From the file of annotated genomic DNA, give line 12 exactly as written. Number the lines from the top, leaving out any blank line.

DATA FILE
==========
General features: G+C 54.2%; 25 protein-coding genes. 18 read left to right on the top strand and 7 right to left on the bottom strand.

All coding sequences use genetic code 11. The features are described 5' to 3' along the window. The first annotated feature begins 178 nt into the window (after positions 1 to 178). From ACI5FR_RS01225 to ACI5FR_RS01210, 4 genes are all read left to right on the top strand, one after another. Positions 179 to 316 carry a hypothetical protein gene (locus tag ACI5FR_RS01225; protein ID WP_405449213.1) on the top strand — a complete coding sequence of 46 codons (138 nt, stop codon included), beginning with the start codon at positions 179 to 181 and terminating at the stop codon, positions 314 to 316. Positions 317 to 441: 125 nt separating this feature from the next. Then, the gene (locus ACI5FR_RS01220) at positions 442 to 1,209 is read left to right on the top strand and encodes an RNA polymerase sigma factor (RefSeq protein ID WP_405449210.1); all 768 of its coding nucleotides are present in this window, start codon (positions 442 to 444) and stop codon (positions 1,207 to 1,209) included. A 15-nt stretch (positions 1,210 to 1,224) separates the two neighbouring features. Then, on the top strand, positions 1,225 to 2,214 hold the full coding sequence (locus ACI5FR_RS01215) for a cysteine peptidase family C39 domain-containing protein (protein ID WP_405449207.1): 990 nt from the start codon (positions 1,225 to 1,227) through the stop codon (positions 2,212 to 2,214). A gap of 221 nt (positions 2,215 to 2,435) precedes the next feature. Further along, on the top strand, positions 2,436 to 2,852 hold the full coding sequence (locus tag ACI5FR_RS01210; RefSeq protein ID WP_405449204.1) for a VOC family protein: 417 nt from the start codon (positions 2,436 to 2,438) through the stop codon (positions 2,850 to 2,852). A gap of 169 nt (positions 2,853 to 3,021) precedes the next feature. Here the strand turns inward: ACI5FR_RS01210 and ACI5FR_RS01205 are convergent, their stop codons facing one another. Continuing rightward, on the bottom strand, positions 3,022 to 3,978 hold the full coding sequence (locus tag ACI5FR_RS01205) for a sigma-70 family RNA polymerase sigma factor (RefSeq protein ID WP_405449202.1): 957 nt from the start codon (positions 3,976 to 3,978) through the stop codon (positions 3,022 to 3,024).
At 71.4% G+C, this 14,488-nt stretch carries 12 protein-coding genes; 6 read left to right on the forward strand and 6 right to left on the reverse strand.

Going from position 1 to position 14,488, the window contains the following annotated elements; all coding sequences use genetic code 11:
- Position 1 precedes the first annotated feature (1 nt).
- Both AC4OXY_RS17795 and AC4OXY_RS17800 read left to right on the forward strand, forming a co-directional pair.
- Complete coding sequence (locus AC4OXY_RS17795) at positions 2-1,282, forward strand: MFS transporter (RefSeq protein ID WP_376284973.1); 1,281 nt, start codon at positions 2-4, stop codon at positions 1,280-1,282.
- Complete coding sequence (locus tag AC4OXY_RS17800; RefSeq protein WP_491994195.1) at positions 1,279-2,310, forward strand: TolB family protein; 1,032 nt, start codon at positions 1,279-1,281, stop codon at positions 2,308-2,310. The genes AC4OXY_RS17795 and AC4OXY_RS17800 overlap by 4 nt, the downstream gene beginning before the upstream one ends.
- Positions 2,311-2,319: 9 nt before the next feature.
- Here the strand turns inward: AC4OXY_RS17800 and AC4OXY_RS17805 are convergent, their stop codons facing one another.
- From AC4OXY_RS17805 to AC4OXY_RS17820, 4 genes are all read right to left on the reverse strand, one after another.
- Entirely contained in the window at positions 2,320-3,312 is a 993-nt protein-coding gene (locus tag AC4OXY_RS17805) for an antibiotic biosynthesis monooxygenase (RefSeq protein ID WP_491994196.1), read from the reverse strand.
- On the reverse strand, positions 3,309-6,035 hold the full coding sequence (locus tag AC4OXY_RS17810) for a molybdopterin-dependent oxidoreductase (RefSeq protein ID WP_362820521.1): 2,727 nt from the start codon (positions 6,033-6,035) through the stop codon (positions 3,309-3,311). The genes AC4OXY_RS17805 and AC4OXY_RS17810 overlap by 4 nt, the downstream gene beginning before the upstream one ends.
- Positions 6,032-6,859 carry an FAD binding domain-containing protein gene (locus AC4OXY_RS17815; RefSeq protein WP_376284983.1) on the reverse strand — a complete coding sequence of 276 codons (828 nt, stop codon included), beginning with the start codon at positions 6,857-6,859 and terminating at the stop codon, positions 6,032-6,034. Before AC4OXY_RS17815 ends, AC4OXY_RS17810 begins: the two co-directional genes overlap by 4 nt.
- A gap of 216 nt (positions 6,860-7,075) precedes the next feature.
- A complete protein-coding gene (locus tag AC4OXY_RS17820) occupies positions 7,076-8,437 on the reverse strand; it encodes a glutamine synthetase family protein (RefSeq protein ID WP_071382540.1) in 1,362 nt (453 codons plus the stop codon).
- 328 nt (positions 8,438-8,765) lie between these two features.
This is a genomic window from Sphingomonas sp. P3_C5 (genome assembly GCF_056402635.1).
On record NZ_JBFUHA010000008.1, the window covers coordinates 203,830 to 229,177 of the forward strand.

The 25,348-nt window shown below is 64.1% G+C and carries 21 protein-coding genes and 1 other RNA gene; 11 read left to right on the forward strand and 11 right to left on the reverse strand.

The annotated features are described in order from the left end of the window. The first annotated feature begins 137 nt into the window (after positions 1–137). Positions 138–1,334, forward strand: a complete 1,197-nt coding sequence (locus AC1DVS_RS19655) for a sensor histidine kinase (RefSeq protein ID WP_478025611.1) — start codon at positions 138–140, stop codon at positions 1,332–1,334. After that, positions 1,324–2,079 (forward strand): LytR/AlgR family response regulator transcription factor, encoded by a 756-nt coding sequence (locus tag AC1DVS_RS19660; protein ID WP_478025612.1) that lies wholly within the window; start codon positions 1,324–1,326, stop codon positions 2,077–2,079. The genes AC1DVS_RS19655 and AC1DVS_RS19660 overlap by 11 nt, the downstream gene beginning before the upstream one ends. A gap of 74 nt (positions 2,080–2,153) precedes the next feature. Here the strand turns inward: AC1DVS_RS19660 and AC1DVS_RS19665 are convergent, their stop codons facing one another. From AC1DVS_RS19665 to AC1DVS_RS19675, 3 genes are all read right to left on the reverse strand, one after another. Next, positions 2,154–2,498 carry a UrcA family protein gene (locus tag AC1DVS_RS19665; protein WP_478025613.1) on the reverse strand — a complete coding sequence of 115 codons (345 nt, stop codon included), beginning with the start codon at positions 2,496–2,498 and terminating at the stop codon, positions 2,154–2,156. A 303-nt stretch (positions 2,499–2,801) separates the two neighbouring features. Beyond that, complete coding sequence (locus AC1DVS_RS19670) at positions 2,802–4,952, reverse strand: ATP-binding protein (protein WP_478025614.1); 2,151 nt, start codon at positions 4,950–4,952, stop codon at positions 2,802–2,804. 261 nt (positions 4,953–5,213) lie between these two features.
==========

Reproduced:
- Entirely contained in the window at positions 2,320-3,312 is a 993-nt protein-coding gene (locus tag AC4OXY_RS17805) for an antibiotic biosynthesis monooxygenase (RefSeq protein ID WP_491994196.1), read from the reverse strand.